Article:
It's a battle between Grammy winners, and not to be overly PC or grossly insensitive, but the battle probably boils down to whether voters feel worse about the paucity of nominees of color this year or about Glen Campbell having Alzheimer's. (Suggested alternative? "Everything Is Awesome," please!) Campbell's song just netted the artist another Grammy. But I'm thinking John Legend and Common get the Oscar.


Best Original Score

The Grand Budapest Hotel, Alexandre Desplat

The Imitation Game, Alexandre Desplat

Interstellar, Hans Zimmer

Mr. Turner, Gary Yershon

The Theory of Everything, Jóhann Jóhannson

Prior to this year, Desplat was a six-time bridesmaid in this category. Here's hoping he finally catches the bouquet - for either movie, really, but preferably for Grand Budapest, whose CD I currently have playing in my car.


Best Cinematography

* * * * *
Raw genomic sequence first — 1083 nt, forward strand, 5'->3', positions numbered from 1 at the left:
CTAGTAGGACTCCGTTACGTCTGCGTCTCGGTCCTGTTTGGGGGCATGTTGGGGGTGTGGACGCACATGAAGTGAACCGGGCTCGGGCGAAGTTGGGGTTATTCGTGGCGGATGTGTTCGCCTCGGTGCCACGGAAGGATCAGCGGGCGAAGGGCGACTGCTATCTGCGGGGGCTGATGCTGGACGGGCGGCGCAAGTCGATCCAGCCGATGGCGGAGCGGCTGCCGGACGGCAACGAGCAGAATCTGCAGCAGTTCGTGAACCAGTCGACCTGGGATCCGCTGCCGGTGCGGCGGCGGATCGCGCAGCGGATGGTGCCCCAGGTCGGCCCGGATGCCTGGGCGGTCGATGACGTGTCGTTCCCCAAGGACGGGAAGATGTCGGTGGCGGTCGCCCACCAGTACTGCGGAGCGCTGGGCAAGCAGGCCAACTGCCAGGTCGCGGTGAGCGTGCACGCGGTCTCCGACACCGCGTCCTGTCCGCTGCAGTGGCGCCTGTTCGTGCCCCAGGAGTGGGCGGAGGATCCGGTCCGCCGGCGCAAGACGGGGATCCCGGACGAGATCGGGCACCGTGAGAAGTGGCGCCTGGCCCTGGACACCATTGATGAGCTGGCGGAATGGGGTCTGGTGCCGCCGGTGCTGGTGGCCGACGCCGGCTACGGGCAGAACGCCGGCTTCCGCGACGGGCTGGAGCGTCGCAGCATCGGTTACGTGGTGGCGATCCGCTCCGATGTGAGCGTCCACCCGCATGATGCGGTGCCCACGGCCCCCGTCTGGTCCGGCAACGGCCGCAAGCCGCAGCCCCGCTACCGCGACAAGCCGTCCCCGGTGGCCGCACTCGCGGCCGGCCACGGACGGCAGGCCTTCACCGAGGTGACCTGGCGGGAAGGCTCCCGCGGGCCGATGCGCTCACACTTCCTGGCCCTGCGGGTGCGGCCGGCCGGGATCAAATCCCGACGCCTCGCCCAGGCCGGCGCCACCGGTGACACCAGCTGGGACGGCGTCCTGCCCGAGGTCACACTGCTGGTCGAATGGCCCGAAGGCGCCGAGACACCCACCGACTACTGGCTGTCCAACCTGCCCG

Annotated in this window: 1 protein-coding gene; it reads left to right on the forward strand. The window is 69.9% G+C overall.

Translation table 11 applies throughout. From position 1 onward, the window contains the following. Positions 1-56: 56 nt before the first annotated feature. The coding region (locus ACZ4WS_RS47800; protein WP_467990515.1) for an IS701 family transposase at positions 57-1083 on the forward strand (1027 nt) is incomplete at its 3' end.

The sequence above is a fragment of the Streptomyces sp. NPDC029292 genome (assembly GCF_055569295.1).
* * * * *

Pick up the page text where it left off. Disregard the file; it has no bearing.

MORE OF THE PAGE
Birdman, Emmanuel Lubezki

The Grand Budapest Hotel, Robert Yeoman

Ida, Lukasz Zal, Ryszard Lenczewski

Mr. Turner, Dick Pope

Unbroken, Roger Deakins

Terrific as it would be for 12-time nominee Deakins to finally win one of these things, dammit, Lubezki's done deal will mark two Oscars in a row for the Gravity cinematographer. And to think just two years ago, we were bitching about how under-appreciated the guy was.


Ellar Coltrane, Ethan Hawke, and Lorelei Linklater in BoyhoodBest Film Editing

American Sniper


The Grand Budapest Hotel

The Imitation Game


Whiplash is an awfully viable candidate here - as are, quite frankly, any of these competitors. But editor Sandra Adair's ability to make a seamless whole from 12 years of footage is a feat nearly equal to Linklater's.


Best Production Design

The Grand Budapest Hotel

The Imitation Game


Into the Woods

Mr. Turner

I'm lobbying for this win.


Best Costume Design

The Grand Budapest Hotel

Inherent Vice

Into the Woods


Mr. Turner

A near toss-up, as this is the best chance that Mr. Turner's 19th Century mise en scène has for acknowledgment. But when in absolute doubt, absolutely go with a category's lone Best Picture nominee.


Matthew McConaughey and Anne Hathaway in InterstellarBest Sound Editing

American Sniper


The Hobbit: The Battle of the Five Armies



Voters generally like it loud in the Sound categories. Interstellar is the loudest. But ...


Best Sound Mixing

American Sniper